Strong Collaboration at Provincial & National levels
The project team was in frequent coordination with relevant authorities at provincial and national levels at all stages of the project planning and implementation. All planned activities were implemented in close coordination with government authorities including the Directorate of Refugees and Repatriation (DoRR), Directorate of Labor & Social Affairs (DoLSA), Directorate of Economy (DoE), Provincial Governor Office (PGO), District Governor Office (DGO) and other relevant government bodies. The officials also monitored the project implementation processes.
The first and second cash distributions were attended and applauded by key government officials including the Deputy Provincial Governor, Director and other representatives of Bamyan DoRR[4], and district Governors.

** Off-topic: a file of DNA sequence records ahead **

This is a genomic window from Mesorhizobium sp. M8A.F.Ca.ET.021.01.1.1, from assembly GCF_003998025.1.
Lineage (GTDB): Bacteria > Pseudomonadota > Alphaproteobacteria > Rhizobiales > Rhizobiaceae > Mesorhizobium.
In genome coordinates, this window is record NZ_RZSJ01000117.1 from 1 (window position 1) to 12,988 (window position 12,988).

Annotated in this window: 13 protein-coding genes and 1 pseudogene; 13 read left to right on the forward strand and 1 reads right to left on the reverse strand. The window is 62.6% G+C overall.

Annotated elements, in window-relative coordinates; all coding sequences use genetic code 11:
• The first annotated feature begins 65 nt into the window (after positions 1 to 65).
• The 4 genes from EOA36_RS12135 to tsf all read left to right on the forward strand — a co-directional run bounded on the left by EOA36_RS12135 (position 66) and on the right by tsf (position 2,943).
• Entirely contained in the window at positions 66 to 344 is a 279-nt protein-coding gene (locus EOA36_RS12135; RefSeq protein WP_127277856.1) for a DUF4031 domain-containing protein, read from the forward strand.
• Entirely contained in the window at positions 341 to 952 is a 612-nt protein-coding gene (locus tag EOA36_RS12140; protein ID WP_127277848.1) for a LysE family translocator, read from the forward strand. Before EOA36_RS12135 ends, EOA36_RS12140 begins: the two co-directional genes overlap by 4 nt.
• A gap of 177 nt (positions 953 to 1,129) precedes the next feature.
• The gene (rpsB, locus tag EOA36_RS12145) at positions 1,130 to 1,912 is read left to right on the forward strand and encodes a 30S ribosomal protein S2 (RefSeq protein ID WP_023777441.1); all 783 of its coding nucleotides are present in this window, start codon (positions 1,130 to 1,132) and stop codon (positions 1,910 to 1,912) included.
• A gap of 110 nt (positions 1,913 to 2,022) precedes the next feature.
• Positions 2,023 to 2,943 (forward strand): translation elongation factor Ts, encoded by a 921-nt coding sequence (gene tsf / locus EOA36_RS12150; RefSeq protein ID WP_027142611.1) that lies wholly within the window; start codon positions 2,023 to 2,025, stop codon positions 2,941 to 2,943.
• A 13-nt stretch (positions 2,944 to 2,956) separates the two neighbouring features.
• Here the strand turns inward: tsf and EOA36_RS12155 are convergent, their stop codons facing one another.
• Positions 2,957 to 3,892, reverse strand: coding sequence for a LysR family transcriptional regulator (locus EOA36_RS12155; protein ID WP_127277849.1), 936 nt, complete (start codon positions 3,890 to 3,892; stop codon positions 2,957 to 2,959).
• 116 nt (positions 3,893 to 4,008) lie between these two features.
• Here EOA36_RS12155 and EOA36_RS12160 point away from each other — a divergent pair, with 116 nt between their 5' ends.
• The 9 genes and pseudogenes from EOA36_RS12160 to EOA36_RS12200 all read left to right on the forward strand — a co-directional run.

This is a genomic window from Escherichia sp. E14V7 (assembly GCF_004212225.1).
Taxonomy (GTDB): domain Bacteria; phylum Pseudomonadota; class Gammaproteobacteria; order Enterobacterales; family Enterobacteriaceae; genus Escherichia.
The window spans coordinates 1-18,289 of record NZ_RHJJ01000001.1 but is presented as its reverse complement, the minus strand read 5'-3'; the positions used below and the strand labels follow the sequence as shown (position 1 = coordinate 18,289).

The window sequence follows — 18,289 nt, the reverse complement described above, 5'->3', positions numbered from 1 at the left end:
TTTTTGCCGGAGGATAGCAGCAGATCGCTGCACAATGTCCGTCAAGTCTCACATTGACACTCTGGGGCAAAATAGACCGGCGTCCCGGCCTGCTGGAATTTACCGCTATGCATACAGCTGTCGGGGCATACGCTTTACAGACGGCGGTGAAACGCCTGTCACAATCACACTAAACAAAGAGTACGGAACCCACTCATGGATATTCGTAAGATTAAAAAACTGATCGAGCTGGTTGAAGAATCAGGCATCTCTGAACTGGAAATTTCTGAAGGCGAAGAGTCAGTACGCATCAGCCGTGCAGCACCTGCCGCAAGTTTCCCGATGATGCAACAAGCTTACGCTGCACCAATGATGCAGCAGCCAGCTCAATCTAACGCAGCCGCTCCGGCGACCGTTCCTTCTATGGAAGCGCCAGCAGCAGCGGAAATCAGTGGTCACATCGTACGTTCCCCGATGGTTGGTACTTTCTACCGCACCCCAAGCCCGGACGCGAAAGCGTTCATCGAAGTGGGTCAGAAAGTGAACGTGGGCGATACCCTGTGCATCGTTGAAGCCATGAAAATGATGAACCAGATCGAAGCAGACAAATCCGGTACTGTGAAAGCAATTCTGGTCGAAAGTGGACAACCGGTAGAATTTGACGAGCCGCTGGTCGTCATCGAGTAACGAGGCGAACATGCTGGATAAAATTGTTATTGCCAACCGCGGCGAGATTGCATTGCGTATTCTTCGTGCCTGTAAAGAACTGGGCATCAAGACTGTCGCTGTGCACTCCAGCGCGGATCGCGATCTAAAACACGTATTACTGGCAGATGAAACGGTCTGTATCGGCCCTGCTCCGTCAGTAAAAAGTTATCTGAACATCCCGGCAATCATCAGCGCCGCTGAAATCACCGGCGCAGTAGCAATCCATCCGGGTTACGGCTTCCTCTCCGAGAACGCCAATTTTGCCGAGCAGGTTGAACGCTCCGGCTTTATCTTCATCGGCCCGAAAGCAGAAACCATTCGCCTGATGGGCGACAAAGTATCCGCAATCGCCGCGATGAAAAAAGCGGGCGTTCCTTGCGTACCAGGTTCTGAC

Cash Assistance through E-transfers
Six-hundred and seventy-seven project participants will receive cash assistance via SIM cards distributed by a selected network of MOMO[5] agents. The mobile company will register the project participants in their system, and will distribute SIM cards accordingly to registered users.
The project implementation plan and project participants list for cash transfers through the MOMO system was shared with the MTNA mobile company to start the participants’ registration on their system. As of today, more than 480 project participants have successfully registered on the MOMO mobile money system and received their SIM cards.
 
Addressing food insecurity
Each family has been awarded USD 90 per month for a period of five months, as per FSAC[6] standards, which is considered sufficient to meet the immediate needs of an average of seven member[7] families for 30 days.